Wooden dress: Update, skin tones

I’ve spent a good deal of time recently experimenting with mixing different strengths of dyes and water, and mixing them together to find the believable skin tone shades. While this has been fun, it’s also been really tedious since skin isn’t just light or dark brown, it’s also a little red and a little green and yellow. I’ve been mixing and mixing…and it was just today that I added the red. I think I might be getting a bit too specific, in that I’m trying to find the “right” shade, even though in the end, it’s going to look like wood that’s been dyed, no matter how much time I spend mixing. What I might try is to hold a few shades up to someone, and then take a picture. Cameras tend to flatten shades and from far away, I’m not sure if I would really be able to notice the individual fluctuations in skin tones, so I’d just see the overall tone (and be satisfied!). Eventually, I’m just going to have to stop and move on. But, I think I’m close.


The wood I’ve been using has been balsa and bass wood, that I found at Blick. I’ve been cutting them into 1″x3″ rectangles. For a while, I was using both types of wood but I’ve just been using the bass wood for now. The color is more consistent and the texture is smoother, which makes experimenting with shades easier. I guess it could be argued that skin is not always smooth and consistent. Alright, well, I just like it better. Plus, it’s cheaper.

In mixing the shades, I used a medicine dropper for infants to be precise in my measuring – not only so I can remake the shades again, but also so I can use tiny amounts of dye at a time. The dye is aniline dye, both in liquid (brown, red) and powder (blue, yellow). The dye is extremely strong, so only a tiny, tiny amount is needed at a time. The dropper lets me use 0.2mL of dye at a time, whereas for the powder I found this little plastic/rubber thing that has very shallow rectangles that I can fill with dye. Each little rectangle is about the size of a fingernail clipping, so these are very tiny rectangles. I think I prefer the liquid dye. It’s easier to work with; I’ve found very small particles of blue dye on what I thought was clean bass wood, which is annoying and wasteful since I have to start over with another piece.

When I first started, I was using foam cups, and starting over with my mixing everyday. Recently, I started using this Press and Seal plastic wrap and switched to small Dixie cups to store mixed dye so I don’t have to go through the whole process of making it again. The Dixie cups aren’t very storage friendly – not as good as the foam cups – but I can store more stuff on my desk and I don’t need to fill them up completely. And the Press n Seal lets me clean as I go. I also have a little notebook that I’ve written down a bunch of colors in and given them code names, like P1R20Y1G3. I just write down the ratios and how much water to dye I added so I can remix the colors again, if needed. For instance:
P1 = .2mL dye/25ml H20
R20 = .2mL dye/100mL H20
Y1 = 1rect of yellow dye powder/100mL H20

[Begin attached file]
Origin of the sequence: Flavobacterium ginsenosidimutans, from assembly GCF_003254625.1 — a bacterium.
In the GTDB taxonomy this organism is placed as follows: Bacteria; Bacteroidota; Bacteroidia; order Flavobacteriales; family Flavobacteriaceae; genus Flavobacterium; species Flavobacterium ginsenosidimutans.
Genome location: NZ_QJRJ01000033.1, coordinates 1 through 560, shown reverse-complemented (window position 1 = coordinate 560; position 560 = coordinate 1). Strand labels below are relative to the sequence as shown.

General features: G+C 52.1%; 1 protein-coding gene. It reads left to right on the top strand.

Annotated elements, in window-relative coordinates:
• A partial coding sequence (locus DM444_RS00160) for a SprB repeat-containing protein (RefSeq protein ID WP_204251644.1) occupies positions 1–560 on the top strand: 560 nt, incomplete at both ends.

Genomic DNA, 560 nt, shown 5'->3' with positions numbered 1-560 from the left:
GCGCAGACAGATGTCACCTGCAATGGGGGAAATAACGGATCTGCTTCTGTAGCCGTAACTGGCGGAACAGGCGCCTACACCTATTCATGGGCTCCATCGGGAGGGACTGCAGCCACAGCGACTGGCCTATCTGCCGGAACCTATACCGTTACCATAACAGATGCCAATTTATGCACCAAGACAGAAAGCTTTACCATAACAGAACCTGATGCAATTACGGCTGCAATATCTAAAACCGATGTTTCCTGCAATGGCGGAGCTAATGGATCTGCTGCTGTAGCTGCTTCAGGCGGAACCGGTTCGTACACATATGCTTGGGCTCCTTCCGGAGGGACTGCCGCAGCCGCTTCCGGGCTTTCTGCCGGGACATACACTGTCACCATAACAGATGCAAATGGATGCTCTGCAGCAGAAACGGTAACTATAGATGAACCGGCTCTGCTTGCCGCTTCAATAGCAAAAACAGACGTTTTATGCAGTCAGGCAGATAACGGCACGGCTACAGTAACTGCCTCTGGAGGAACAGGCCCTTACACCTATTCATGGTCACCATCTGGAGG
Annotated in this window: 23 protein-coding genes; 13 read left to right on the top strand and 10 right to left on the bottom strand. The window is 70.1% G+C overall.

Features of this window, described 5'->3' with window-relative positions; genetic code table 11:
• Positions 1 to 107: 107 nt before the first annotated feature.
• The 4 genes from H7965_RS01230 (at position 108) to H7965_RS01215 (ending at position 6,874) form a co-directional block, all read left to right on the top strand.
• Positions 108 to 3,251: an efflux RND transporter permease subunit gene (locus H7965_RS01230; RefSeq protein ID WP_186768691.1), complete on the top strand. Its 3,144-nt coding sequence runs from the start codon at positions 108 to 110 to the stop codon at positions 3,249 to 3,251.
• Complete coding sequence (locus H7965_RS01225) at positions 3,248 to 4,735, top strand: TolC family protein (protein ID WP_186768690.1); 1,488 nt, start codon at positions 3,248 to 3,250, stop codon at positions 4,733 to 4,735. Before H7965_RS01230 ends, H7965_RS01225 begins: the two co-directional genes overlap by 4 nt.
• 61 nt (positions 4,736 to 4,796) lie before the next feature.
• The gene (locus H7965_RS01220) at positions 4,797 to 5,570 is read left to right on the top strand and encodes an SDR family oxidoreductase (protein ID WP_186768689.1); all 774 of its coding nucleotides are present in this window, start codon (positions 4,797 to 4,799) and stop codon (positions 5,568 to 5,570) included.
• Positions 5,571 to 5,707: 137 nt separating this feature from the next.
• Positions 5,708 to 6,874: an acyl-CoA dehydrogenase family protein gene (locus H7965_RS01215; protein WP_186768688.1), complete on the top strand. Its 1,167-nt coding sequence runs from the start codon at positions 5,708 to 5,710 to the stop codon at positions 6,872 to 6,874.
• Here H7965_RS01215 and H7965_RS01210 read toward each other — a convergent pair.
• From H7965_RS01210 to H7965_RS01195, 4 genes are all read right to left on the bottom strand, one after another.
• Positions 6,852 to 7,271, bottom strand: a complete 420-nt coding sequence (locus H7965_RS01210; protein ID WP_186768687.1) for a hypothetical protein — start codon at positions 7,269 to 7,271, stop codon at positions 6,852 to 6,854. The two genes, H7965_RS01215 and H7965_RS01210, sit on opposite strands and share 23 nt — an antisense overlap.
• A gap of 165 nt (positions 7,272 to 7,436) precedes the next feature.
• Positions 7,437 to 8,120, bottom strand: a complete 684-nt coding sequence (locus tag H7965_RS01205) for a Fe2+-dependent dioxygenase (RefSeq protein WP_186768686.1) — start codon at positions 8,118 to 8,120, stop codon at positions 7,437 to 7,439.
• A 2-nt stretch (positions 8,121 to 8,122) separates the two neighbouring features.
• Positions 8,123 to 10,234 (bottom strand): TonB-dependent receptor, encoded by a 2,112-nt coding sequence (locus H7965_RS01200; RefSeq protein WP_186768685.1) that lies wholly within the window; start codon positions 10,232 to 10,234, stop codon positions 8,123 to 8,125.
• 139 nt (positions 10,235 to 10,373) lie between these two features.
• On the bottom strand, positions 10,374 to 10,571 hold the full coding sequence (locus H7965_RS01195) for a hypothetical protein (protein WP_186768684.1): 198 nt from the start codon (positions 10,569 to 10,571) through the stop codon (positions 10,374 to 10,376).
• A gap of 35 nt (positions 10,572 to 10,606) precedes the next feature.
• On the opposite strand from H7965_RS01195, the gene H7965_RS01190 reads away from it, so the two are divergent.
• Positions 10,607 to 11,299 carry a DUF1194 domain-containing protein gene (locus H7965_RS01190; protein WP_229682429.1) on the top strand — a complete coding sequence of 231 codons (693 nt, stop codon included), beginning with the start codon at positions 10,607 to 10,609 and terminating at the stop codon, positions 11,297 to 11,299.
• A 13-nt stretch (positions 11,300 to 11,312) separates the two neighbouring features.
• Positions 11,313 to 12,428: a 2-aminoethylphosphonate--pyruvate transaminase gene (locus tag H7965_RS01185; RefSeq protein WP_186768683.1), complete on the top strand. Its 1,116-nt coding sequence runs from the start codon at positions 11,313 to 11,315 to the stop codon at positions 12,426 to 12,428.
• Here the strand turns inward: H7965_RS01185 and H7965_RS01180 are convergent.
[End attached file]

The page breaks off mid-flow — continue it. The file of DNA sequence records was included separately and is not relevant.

G3 = 3:1 ratio of green to water

…and so on. This can go on forever. I just bought the red today, so I’m looking forward to finally narrowing these colors down. I’m determined to find my skin color, which is hard to find anyway. I think if I can find me, I can find anyone.

Wooden Dress

Finally, after many tears, I have an idea for my Wearables final! (And, for Materials, too.)

In one of my Wearables classes, we had a workshop where our instructors, Despina Papadopoulos and Zach Eveland, went around to give each of us some one-on-one feedback about our projects. Up until this point, I’d been working along the route of making a pair of pants that turned on a switch or something when you walked. The idea came from thinking about the inner thighs or legs, which seem to come as a “target” area for exercise. But, honestly, my design really didn’t work for a few reasons. I wanted riding pants which someone self-conscious about their inner thighs probably wouldn’t wear. Then, it didn’t really seem to thoroughly reflect a lot of the research I’d previously done.

When Despina came over to see how I was doing, she had difficulty understanding my idea, and we went into the classroom to talk using the whiteboard. Well, she ended up asking a lot of really good questions…that sort of caught me off-guard…on a day or week when my confidence level was WAY low. I sort of ended up breaking down…. Despina gave me some really great encouragement and basically told me that I can’t fail in trying to do something, so I shouldn’t feel like my ideas are crappy. Eventually, I rejoined everyone else, and went back to brainstorming. By the end of that night, I’d already sketched out a new idea. And really, I just figured, “You know, just try it. If it’s crappy, fine.”

While I was thinking of my new idea, I thought of just one part of the body. The skin. And, in relation to my research, I obviously thought of skin color. And then I thought of what could represent skin color. In my Materials class, Peter Menderson showed us some really nice wood veneer samples, for different types of wood and in different colors. Different brown colors…like skin.

Wood. Skin. A wooden dress.

So, right after that night, I immediately started prototyping. First in paper, then in foam core. I used twine to connect the pieces, which I eventually secured with hot glue. So now I have a full dress. I actually can wear it – luckily for me, one of ITP’s dress forms pretty much has my measurements.

Now, I’ll need to look into different types of lumber, wood stains, connections – metal, twine, leather…? – and also just adjusting the height/width of each piece. Fully, my idea is to make a series of wooden dresses, from dark to light, representing a range of skin tones. Unfortunately, given the amount of time left, I don’t think that’s possible.